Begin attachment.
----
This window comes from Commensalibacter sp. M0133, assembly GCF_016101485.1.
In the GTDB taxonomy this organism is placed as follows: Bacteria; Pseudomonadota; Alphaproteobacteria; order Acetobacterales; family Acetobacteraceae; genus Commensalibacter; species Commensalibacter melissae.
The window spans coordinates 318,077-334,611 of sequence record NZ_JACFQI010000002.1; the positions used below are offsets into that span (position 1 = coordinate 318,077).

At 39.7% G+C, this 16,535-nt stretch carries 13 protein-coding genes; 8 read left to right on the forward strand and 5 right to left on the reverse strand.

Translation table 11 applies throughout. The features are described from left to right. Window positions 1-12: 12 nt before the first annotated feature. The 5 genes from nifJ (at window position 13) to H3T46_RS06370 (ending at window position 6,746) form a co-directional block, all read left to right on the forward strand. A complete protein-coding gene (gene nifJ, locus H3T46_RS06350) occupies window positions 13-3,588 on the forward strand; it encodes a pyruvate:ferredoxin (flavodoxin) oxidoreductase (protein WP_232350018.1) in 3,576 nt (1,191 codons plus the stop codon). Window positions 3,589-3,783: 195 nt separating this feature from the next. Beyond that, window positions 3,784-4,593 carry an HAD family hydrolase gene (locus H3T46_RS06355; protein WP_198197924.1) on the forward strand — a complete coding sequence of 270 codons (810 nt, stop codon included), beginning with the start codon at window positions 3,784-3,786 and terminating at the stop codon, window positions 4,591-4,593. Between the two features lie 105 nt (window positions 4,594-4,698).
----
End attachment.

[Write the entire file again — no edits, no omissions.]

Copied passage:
This window comes from Commensalibacter sp. M0133, assembly GCF_016101485.1.
In the GTDB taxonomy this organism is placed as follows: Bacteria; Pseudomonadota; Alphaproteobacteria; order Acetobacterales; family Acetobacteraceae; genus Commensalibacter; species Commensalibacter melissae.
The window spans coordinates 318,077-334,611 of sequence record NZ_JACFQI010000002.1; the positions used below are offsets into that span (position 1 = coordinate 318,077).

At 39.7% G+C, this 16,535-nt stretch carries 13 protein-coding genes; 8 read left to right on the forward strand and 5 right to left on the reverse strand.

Translation table 11 applies throughout. The features are described from left to right. Window positions 1-12: 12 nt before the first annotated feature. The 5 genes from nifJ (at window position 13) to H3T46_RS06370 (ending at window position 6,746) form a co-directional block, all read left to right on the forward strand. A complete protein-coding gene (gene nifJ, locus H3T46_RS06350) occupies window positions 13-3,588 on the forward strand; it encodes a pyruvate:ferredoxin (flavodoxin) oxidoreductase (protein WP_232350018.1) in 3,576 nt (1,191 codons plus the stop codon). Window positions 3,589-3,783: 195 nt separating this feature from the next. Beyond that, window positions 3,784-4,593 carry an HAD family hydrolase gene (locus H3T46_RS06355; protein WP_198197924.1) on the forward strand — a complete coding sequence of 270 codons (810 nt, stop codon included), beginning with the start codon at window positions 3,784-3,786 and terminating at the stop codon, window positions 4,591-4,593. Between the two features lie 105 nt (window positions 4,594-4,698).